Remembering the Crosses of Conquest

Katerina Friesen

Katerina Friesen is a student in theology and peace studies, with a focus on climate change and indigenous justice, at Anabaptist Mennonite Biblical Seminary in Elkhart, IN

 Black liberation theologian James Cone recently wrote a book called The Cross and the Lynching Tree. He argues that we will not fully understand the meaning of the cross, nor will we see Jesus rightly, unless we look long and hard at the lynching tree, which epitomized the terror of racism and white supremacy in the U.S. during the Jim Crow era. In the same vein, I think that as Christians in the U.S., or more specifically, for us as Mennonites, we cannot clearly see the cross of Jesus unless we look long and hard at the crosses planted in the soil of the Americas, crosses that claimed and conquered the land and crucified indigenous peoples.

Every Empire depends upon a story about God in order to maintain or grow in power, even in secular society. I believe that no conquest is devoid of theology, whether that conquest is at the hands of Spanish conquistadors claiming land for Christ and King, or whether it is the Israeli occupation of Palestine or Operation Desert Storm. Conquest requires religious justification. For the United States, this justification grew out of the Doctrine of Discovery.

The Discovery Doctrine was basically the religious justification for European conquest; it was otherwise known as the “Law of Christendom.” Under its legal framework, land in the New World could be claimed under the Christian ruler of the explorer that first “discovered” that land. If the land was not ruled by a Christian sovereign, it was considered uninhabited even if indigenous peoples lived there. You’ve probably seen paintings of explorers planting a cross in the soil. This was not just a “photo opp” for the European power; it carried legal implications totally foreign to the indigenous peoples of the claimed land. The cross later became a nation’s flag marking its territory, along with forts and settlements that marked expanding boundaries over and against other nations’ land claims.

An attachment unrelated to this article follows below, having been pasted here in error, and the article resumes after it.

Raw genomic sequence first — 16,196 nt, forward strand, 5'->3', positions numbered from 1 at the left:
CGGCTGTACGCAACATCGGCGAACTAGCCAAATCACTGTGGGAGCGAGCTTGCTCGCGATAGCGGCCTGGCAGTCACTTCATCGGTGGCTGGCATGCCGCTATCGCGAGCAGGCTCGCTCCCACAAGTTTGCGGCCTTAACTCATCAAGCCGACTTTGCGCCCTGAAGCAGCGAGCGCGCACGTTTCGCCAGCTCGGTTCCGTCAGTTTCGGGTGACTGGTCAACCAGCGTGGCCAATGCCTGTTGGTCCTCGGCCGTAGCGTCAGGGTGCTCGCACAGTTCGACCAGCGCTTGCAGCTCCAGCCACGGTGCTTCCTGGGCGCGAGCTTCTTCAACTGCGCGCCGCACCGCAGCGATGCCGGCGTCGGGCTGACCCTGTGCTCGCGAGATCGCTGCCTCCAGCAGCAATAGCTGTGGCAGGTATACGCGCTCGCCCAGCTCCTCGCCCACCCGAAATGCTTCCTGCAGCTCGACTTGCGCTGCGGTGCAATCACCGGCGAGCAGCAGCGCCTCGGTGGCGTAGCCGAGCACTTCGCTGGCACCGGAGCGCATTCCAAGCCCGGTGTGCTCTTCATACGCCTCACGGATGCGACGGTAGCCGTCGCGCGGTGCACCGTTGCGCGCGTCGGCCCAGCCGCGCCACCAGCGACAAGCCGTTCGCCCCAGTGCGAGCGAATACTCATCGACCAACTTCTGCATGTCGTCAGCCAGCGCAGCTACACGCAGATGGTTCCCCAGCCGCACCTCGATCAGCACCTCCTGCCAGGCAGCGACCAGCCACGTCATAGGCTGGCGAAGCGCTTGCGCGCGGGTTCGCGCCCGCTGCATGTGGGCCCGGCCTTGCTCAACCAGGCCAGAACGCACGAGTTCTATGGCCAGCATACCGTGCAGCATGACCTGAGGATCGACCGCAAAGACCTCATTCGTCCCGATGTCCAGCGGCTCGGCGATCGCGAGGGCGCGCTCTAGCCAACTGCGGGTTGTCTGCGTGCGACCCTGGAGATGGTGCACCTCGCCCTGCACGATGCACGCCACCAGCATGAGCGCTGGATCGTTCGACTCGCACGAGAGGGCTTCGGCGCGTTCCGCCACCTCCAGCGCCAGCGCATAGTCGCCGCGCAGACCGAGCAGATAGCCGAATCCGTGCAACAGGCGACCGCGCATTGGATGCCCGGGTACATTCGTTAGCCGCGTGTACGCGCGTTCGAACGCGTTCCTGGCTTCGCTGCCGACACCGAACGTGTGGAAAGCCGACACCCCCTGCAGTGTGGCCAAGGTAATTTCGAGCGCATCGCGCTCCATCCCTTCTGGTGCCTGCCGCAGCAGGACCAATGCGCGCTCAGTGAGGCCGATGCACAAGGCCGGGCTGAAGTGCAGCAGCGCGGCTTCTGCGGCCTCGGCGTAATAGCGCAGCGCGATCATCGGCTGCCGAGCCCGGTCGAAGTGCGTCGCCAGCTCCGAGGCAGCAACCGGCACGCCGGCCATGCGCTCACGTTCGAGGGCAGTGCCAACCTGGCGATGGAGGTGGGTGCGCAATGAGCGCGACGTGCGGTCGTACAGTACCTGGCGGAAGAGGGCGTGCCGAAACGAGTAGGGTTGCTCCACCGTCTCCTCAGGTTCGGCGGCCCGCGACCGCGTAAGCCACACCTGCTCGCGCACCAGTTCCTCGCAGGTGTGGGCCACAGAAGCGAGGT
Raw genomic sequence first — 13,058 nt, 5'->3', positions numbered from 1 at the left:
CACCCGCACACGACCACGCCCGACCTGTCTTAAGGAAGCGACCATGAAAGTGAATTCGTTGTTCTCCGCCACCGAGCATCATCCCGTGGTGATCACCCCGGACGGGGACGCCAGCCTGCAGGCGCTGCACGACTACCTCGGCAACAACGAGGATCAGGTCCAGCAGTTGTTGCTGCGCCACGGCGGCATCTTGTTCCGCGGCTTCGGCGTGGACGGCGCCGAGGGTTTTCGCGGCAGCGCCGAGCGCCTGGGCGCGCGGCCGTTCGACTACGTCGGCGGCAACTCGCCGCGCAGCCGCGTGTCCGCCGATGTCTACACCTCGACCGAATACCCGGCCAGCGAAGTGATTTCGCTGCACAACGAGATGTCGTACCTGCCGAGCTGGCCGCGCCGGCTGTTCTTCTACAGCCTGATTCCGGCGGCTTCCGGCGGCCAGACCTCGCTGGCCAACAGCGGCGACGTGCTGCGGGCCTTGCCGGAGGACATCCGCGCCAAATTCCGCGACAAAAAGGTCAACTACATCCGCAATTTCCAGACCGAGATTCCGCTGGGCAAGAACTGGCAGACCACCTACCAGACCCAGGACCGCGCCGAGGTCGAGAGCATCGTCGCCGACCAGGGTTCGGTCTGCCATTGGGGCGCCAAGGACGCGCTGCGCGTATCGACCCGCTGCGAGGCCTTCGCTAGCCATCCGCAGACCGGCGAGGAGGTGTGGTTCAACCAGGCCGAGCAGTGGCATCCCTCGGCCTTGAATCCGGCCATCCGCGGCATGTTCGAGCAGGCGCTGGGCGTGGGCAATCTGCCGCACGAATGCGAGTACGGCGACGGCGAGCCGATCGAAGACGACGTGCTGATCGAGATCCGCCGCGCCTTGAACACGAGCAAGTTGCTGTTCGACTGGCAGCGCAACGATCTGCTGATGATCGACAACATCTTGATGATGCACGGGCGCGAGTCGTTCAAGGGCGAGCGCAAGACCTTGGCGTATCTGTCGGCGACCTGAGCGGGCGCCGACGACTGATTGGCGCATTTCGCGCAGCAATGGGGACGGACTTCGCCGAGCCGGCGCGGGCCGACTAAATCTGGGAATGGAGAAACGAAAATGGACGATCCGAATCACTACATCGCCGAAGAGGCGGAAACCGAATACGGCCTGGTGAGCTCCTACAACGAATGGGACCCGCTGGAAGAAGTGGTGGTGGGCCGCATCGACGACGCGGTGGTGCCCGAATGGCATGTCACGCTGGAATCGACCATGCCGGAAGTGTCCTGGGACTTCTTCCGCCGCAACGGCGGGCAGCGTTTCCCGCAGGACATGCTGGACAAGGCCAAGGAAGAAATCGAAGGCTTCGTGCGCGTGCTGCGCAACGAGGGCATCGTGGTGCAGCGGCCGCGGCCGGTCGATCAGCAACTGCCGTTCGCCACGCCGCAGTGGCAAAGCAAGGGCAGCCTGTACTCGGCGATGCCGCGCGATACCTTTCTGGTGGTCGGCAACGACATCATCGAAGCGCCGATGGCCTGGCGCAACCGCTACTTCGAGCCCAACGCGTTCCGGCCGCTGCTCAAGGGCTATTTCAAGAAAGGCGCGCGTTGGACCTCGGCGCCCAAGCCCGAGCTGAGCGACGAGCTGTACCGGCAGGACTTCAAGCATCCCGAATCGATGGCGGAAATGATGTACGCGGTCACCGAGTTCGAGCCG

For the U.S., the Doctrine of Discovery developed into Manifest Destiny, the idea that it is America’s right and providential destiny to expand. What was first an explicitly Christian European claim to land became generalized to include all white settlers. The early cross-planting migrations of Discovery and the land-hungry conquest by white settlers had devastating impacts on the land and First Peoples of the Americas. Other writers on this blog have shared some of these impacts, which include residential boarding schools that sought to destroy Indian cultural identity, forced removals like the Trail of Tears, genocide, racism, and policies that perpetuate dispossession under legal precedent that goes back to the Doctrine of Discovery.

Though proclaiming peace, Anabaptists often benefited from the violence done before them. Broken treaties, bloodshed and the forced migrations of indigenous peoples paved the way for our people to practice their peaceful forms of agriculture for which we’ve been known. In Indiana, where I currently live, Amish and Mennonite communities moved into “wilderness” land after the Potawatomi people who lived there were forcibly removed by the U.S. military. I’m part of a summer pilgrimage class through Anabaptist Mennonite Biblical Seminary that will trace the Trail of Death, the route taken by the Potawatomi tribe as they were escorted by the military to Kansas in 1838. This is Indiana’s version of the Trail of Tears, a painful via crucis that must be remembered.

Re-tracing the Trail of Death offers us an opportunity to learn how to remember rightly. I hope that we participants can learn how to tell our own ancestors’ migration stories in light of the forced migrations of tribes like the Potawatomi. I also hope we can remember our faith and baptism, and lament how the non-violent Christ we proclaim was distorted by the cross of conquest.

As we remember the history of the cross in our own home places, may we also learn to recognize the crosses that colonialism still plants and the crosses that indigenous peoples continue to carry around the world. The Doctrine of Discovery continues to form the basis for land rights in nations colonized by European powers. That means that for the most part, indigenous peoples around the world do not have sovereignty over their own land and lives; they have no legal power to resist the mining, logging, or industrial farming done there by international corporations. And so the forced removals, murders, racism, and policies of displacement continue, from gold mining in Suriname to logging in the Philippines, to extraction in the Canadian tar sands.

The colonial-era cross continues to serve Empire and its manifestations through our global economic system. And so may we join with this cross’ victims and survivors in the work of dismantling its very foundations in the Doctrine of Discovery.